Three Discoveries, Part I: The Skeleton
Last post, we introduced Inkayacu, the newest fossil penguin species. Over the next three posts, I’d like to write about the way the story took shape. Inkayacu provides a great illustration of how science in paleontology proceeds, because in this discipline advances can come from two equally important events – discoveries of new fossils in the field and applications of new methods in the lab. In this case, there were three big moments of discovery that contributed to the whole story.
Ali Altamirano, one of the authors of the formal Science report, was responsible for the first big discovery. Ali is a Peruvian student gifted with a talent for finding fossils in the desert. Several years ago, while scanning the rocks of the coastal deserts of southern Peru, Ali caught the first glimpse of what may be the most significant bird fossil ever found in Peru. When a team of paleontologists from the Museo de Historia Natural including curator Rodolfo Salas-Gismondi visited the site, they knew instantly this was no ordinary fossil. Exposed near the surface was a scaley foot – 36 million year old bones wrapped in a remarkably well-preserved layer of skin. This startling aspect of the find is what gave Inkayacu the nickname Pedro. The nickname comes from “scaley Pedro”, a scaley (slang for sleazy) character on a popular South American TV show.
Context of a fossil discovery is always important, and in this case it is quite remarkable. Pedro’s skeleton was found in marine rocks, deposited when silts and sands from a coastal ocean environment compacted and lithified over time, and then were thrust up onto the land by plate tectonic action from the ongoing Andean uplift. Indeed, the forces that heaved these oceanic slabs onto the continental crust are still operating today, as witnessed by the devastating earthquake that struck Peru in 2007. Pedro lived in a very different environment than we typically think of when we envision ice-bound penguins at the South Pole. The fossil site is near 14 degrees south latitude, close to the Equator, and so would have had a very warm climate. Furthermore, during the Eocene the Earth was warmer than today. Global sea temperature was several degrees higher on average, and there were no permanant polar ice caps. So, Pedro was living in one of the hottest places on Earth during one of the hottest times in Earth history.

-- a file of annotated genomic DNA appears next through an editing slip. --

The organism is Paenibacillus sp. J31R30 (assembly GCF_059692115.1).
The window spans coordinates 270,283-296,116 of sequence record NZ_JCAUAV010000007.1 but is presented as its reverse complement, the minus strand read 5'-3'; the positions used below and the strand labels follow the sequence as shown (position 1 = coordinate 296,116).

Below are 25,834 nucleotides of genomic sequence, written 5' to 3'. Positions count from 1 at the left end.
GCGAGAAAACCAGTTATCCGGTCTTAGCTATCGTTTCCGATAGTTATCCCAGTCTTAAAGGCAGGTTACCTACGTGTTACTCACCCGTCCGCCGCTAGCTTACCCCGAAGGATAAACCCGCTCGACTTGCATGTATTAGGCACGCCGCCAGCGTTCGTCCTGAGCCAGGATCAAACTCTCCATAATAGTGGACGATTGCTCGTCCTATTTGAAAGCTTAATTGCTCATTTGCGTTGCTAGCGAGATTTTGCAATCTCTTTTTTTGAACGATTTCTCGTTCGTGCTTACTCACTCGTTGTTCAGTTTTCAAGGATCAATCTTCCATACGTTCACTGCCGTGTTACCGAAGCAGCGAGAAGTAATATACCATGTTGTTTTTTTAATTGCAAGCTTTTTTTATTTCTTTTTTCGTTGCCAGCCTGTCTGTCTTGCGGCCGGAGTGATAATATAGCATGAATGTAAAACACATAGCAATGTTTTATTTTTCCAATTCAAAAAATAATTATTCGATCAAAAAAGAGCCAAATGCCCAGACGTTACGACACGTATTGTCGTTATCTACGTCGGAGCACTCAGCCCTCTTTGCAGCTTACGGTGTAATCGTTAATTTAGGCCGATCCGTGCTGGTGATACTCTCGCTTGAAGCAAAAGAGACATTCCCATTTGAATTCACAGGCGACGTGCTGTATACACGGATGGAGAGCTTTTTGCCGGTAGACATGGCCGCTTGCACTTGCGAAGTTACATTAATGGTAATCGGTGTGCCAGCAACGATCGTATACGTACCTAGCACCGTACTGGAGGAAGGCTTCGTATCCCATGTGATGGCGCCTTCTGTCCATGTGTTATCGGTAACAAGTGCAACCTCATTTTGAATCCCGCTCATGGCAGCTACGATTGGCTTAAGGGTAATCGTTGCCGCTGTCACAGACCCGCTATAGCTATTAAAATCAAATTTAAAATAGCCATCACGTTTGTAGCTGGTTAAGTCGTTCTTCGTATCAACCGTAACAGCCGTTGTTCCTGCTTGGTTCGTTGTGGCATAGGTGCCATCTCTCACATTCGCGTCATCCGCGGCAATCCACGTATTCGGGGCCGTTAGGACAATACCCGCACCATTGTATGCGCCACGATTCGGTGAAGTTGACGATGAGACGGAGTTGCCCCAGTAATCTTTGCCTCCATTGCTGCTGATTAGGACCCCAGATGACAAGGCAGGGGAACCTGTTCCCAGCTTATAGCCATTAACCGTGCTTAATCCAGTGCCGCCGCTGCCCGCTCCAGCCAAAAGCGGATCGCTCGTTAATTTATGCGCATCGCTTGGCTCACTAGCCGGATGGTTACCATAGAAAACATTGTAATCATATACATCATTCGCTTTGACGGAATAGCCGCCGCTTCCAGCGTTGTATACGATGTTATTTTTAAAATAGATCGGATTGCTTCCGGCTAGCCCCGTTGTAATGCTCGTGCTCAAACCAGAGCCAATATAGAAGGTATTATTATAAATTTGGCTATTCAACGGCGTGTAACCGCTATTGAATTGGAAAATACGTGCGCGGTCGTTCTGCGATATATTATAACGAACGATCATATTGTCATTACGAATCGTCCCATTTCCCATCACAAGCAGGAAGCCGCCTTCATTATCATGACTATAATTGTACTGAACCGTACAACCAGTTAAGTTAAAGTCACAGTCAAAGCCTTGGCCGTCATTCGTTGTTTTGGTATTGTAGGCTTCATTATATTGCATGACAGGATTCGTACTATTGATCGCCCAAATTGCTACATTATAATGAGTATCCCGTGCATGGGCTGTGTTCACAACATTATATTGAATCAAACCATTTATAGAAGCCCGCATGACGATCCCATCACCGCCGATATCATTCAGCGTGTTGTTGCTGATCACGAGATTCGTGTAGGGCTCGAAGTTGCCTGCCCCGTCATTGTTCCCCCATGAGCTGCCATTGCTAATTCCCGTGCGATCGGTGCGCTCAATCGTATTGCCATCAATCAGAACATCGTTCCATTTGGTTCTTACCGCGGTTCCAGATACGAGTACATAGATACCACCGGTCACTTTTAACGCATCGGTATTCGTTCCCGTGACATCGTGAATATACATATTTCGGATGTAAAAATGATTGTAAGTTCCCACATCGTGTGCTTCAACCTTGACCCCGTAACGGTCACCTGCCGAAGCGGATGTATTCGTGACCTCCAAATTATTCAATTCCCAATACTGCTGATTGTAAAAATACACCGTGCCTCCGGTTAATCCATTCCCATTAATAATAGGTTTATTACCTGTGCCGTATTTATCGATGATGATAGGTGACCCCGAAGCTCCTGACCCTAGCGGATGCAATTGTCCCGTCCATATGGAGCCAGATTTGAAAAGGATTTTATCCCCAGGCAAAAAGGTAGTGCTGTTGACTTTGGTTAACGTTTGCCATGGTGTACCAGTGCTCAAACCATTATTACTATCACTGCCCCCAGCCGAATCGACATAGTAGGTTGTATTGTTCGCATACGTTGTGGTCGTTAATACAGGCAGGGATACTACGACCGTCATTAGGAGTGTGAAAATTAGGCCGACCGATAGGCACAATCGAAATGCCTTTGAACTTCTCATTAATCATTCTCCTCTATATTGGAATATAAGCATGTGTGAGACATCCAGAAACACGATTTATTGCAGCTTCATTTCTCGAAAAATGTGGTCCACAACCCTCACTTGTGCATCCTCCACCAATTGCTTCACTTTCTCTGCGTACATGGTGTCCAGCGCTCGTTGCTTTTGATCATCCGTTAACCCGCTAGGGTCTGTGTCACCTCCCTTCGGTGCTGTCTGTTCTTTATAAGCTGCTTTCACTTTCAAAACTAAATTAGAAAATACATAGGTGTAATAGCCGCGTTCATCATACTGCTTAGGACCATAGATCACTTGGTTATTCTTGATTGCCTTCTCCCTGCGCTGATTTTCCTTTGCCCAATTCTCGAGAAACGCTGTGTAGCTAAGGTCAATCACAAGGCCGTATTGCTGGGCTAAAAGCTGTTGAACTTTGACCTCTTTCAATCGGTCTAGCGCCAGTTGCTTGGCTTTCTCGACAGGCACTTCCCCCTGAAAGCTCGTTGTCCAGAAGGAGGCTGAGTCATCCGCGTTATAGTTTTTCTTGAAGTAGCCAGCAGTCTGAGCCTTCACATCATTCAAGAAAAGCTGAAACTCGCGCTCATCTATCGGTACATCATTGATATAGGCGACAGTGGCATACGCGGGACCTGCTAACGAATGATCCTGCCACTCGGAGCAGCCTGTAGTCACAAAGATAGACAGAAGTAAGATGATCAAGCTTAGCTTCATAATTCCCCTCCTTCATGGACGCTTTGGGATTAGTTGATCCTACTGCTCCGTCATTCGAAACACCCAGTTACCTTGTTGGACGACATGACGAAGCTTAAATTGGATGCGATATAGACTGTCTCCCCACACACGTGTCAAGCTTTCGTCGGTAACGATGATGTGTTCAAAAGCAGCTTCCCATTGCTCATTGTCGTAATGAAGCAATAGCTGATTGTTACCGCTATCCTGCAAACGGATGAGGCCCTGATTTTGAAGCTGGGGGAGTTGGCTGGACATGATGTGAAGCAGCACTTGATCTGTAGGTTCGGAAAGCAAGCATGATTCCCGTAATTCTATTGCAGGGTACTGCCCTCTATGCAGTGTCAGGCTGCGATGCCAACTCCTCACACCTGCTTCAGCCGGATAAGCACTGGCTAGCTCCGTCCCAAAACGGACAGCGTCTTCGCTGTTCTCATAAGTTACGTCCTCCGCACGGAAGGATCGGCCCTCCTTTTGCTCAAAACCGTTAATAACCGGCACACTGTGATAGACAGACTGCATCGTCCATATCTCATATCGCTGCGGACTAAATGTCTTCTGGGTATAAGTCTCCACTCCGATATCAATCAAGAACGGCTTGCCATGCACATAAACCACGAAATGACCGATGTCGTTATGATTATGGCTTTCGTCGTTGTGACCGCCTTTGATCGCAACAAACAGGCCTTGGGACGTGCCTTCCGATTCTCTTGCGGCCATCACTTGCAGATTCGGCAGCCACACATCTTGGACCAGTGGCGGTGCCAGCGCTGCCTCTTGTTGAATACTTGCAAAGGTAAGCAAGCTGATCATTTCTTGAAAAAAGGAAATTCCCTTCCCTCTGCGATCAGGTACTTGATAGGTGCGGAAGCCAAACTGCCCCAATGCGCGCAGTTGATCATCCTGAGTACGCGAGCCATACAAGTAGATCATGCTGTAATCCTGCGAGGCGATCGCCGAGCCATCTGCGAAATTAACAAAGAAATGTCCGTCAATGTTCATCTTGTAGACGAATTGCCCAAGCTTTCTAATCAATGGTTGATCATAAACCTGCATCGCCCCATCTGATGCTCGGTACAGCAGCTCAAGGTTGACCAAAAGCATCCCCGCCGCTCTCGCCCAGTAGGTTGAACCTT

The skeleton of Inkayacu is beautifully well-preserved after such a stenuous 36 million year journal of burial, tectonic displacement, and ultimate exposure in the desert. Below is a collage of most of the bones that were recovered (some are not shown because they were left in the rock so as not to disturb the feathers). If you remember the post on Icadyptes salasi, you will note that the skull is similar to that species, especially in having a very long, pointed beak. The flipper bones are a bit more slender, and also show evidence of key differences in the way the muscles and nerves were arranged that will no doubt lead to important new work on penguin flipper evolution. Of course the attention right now is focused on the feathers, and rightfully so – we’ll delve into what they tell us in an upcoming post.
Julia A. Clarke, Daniel T. Ksepka, Rodolfo Salas-Gismondi, Ali J. Altamirano, Matthew D. Shawkey,, & Liliana D’Alba, Jakob Vinther, Thomas J. DeVries, Patrice Baby (2010). Fossil Evidence for Evolution of the Shape and Color of Penguin Feathers Science : 10.1126/science.1193604 (Pre-print PDF at Science Express)